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Hi, Michael here,
Over the last few weeks, Matt Miller, Matt Thomlinson, John
Lambert and I worked on a paper that
describes the various buffer overrun defenses we offer in Windows Vista and
later and Windows Server 2008 and later.
I’d like to introduce a guest SDL blogger, Matt Miller, a
member of our Security Research and Defense team, who has written a great
article that describes the rationale behind the paper.
Over to Matt…
On our Security
Research and Defense blog we have previously described the security
benefits of mitigation technologies like Data Execution Prevention (DEP) and
Address Space Layout Randomization (ASLR)[1,2]. These technologies and others like them
(SEHOP, GS, etc) are designed to make it more difficult for attackers to
reliably exploit software vulnerabilities.
The growing prevalence of these technologies has contributed to increased
interest from the security research community on the subject of developing new
We value the research community’s findings in this area and are continuing to
work on improving the effectiveness of our mitigation technologies. In the meantime, there are important steps
that Independent Software Vendors (ISVs) must take to ensure that these mitigations are as effective as
In practice, the effectiveness of mitigations like DEP and
ASLR is heavily dependent on how completely each mitigation technology has been
enabled by an application. Failing to
completely enable a mitigation technology leaves low-hanging fruit that an
attacker can use to their advantage when developing an exploit. In June, 2010, Secunia released a study which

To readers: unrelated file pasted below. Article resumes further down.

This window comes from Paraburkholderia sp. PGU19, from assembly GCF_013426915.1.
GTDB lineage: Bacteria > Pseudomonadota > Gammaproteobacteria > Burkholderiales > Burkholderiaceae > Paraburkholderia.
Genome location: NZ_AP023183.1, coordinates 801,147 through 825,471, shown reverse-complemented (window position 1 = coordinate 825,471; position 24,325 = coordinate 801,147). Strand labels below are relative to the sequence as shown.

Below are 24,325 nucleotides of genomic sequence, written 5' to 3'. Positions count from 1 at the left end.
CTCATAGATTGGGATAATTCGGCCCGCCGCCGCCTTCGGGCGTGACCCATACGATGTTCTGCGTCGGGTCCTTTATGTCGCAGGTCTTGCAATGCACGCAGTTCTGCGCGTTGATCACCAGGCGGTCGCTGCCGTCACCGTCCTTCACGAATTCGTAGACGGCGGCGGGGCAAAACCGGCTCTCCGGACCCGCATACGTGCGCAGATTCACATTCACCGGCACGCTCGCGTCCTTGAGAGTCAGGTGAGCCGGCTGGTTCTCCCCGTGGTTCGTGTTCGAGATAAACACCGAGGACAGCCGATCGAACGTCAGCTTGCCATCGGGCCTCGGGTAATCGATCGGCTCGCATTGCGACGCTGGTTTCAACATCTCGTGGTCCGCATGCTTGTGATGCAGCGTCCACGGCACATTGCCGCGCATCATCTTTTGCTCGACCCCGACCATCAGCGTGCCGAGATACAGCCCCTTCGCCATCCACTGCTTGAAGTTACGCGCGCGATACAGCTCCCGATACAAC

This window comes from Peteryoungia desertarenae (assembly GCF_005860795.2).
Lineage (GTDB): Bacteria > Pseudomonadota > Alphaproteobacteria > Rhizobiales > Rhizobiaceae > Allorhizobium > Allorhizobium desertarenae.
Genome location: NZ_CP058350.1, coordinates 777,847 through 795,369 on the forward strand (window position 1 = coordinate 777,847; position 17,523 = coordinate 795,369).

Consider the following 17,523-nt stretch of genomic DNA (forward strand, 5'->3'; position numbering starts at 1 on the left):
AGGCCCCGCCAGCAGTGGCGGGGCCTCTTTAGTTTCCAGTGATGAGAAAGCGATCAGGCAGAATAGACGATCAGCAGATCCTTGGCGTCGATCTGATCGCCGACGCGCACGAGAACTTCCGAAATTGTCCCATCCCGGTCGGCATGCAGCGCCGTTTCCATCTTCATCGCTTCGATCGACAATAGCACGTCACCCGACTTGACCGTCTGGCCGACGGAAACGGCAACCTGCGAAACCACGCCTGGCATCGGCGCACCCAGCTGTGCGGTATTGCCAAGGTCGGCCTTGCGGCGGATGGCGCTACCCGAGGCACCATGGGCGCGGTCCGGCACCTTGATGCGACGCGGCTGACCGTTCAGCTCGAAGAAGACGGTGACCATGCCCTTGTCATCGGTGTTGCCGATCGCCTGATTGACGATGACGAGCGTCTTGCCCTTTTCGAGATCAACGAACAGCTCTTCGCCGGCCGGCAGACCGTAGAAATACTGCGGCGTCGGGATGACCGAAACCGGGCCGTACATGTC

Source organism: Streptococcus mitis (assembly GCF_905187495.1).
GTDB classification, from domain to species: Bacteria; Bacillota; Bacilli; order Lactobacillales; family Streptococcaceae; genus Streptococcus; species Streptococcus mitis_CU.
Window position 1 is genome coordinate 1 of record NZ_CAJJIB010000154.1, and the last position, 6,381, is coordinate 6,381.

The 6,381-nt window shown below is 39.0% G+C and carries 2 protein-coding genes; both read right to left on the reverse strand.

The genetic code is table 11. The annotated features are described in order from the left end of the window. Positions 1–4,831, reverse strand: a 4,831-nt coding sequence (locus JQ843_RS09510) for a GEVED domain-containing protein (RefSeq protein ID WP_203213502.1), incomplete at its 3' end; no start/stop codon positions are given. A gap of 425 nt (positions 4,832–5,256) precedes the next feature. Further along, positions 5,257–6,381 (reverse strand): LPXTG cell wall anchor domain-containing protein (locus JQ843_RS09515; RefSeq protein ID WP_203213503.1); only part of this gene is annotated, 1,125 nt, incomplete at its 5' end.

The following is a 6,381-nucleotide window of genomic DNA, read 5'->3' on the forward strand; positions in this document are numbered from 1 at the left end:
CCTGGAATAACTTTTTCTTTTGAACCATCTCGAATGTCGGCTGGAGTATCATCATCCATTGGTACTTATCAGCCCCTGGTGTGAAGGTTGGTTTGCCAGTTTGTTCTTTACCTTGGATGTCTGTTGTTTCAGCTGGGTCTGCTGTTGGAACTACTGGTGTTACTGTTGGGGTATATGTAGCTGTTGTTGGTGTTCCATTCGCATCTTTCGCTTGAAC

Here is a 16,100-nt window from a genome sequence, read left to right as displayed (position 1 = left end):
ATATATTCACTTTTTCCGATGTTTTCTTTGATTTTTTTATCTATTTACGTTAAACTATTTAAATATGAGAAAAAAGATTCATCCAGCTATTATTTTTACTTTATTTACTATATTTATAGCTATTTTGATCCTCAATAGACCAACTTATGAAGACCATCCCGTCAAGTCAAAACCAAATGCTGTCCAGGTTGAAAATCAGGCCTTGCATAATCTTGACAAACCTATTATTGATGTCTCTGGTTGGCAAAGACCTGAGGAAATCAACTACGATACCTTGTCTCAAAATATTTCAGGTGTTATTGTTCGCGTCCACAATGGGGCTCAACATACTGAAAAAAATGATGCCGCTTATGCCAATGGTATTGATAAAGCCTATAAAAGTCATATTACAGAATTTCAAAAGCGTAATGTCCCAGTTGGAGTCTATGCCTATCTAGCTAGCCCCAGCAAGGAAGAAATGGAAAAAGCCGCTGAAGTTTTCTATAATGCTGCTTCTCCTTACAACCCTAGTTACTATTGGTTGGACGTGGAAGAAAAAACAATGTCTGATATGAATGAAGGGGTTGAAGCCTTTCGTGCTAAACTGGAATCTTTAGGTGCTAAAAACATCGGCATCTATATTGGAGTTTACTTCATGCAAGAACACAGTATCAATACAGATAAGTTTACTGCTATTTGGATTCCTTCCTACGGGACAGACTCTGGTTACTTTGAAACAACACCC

measured the usage of DEP and ASLR in products developed by various ISVs. This report showed that the majority of the
surveyed applications do not completely enable these mitigations and therefore
expose footholds that attackers can use to more easily exploit vulnerabilities.
This point was most recently illustrated in the form of an
exploit that was written for Adobe Reader (CVE-2010-2883) where the attackers
took advantage of a DLL that had not opted-in to ASLR. Adobe has done a commendable job of enabling mitigations
like ASLR for the majority of their components, but the fact that at least one
DLL existed that had not opted-in to ASLR was enough to give attackers a leg
up. This same rule applies to other
applications as well; for example, BHOs and ActiveX controls that have not
opted-in to ASLR can allow attackers to bypass ASLR in conjunction with any
browser-based vulnerability. These
examples show the importance of fully enabling mitigations.
There are two general approaches that can be used to verify
the ASLR settings of an application. The
first approach involves verifying that the EXE and DLLs that are currently loaded
by the application all have ASLR enabled.
Explorer provides easy access to this information by setting the lower pane
to view DLLs for a process and adding the “ASLR enabled” column to the
view. The screenshot below provides an
example of using Process Explorer to observe a non-ASLR DLL (jp2ssv.dll) that
has been loaded into the context of Internet Explorer (denoted by an empty
value for the ASLR column).
While Process Explorer is a very useful tool for verifying the
ASLR settings of DLLs that have been loaded in a running process, it is not
able to provide you with information about DLLs that are not actively loaded by
the application. This information can be
obtained through the use of Microsoft’s BinScope Binary Analyzer. BinScope inspects the on-disk settings
embedded in EXEs and DLLs and verifies that the required flags (DYNAMICBASE) have
been set in order for ASLR to occur. The
screenshot below provides a simple example of a report produced by BinScope
where one DLL does not opt-in to ASLR (nodynamicbase.dll) and one DLL does
In an effort to help ISVs fully take advantage of the
security features provided by Windows we have published updated guidance which
shows how mitigation technologies like DEP, ASLR, and GS can be enabled. This guidance can be found in the report
We encourage ISVs to follow this guidance and, more
generally, the guidance provided through the Security Development Lifecycle
(SDL). We also encourage ISVs who have
questions regarding the adoption of mitigation technologies to contact us at firstname.lastname@example.org.
Matt Miller, MSEC Security Science